“The vast majority of serious consequences are determined by midwives before birthing at home and if there is even a remote chance of one occurring a home birth would not be supported and the parents would be strongly advised against it.”
So not true. I was low-risk, monitored by midwives, started to give birth at free-standing birth center. I tried to tell midwives that my Mother had prolonged labor, but they didn’t listen, said everyone was different, and I needed to concentrate on positive thoughts. I trusted them completely, and my baby was the one who paid for this. Long story short, after 30 hrs of labor, midwives still were not sure if I need to go to the hospital or not. They never said that there was potential danger for the baby if I won’t go. I went because of crazy pain only, but it turned out that my baby suffered because prolonged labor. He passed meconium, aspirated, his lung didn’t expand… Luckily, in the hospital they gave me epidural, induced me with oxytocin and I progressed very fast. My baby spend 2 weeks in NICU, first on ventilator, than oscillator, on IV narcotics for pain, 2 meds to keep his blood pressure from dropping, urinary catheter, arterial line, central venous life. They didn’t know if he would survive for a week. 6 months later he still cried from pain. It could have been totally prevented if I gave birth in the hospital, with continuous monitoring, and my providers erred on the side of caution, rather than “naturalness”. Just remember that your child might pay for your choices.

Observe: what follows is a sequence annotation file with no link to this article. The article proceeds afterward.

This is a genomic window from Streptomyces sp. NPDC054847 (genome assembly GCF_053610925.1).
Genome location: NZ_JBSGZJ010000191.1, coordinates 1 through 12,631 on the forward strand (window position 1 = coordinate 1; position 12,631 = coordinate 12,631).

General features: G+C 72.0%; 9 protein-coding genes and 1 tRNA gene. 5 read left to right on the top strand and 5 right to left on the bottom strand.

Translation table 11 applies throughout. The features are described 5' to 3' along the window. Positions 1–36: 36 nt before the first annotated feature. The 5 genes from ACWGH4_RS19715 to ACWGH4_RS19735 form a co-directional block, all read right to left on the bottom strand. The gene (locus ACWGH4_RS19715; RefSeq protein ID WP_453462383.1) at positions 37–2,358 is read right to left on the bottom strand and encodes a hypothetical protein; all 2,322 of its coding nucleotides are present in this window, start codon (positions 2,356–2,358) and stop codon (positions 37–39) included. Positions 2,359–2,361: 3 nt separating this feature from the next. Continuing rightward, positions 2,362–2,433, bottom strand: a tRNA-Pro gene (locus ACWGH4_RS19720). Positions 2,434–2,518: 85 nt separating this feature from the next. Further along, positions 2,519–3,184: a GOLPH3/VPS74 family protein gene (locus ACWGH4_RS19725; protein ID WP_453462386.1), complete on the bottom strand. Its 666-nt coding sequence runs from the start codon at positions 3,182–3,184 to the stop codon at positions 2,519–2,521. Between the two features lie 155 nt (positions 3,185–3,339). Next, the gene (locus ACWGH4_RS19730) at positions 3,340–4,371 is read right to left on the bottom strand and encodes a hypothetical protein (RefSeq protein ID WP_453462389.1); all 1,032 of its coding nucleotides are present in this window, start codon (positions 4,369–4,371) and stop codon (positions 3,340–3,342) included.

And of course, what survey of gender difference research would be complete without an allusion to the wretched annals of dating? When I told the team about the disparity in attrition between genders, the resounding response was along the lines of, “Well, yeah. Just think about dating from a man’s perspective.” Indeed, a study published in the Archives of Sexual Behavior confirms that men treat rejection in dating very differently than women, even going so far as to say that men “reported they would experience a more positive than negative affective response after… being sexually rejected.”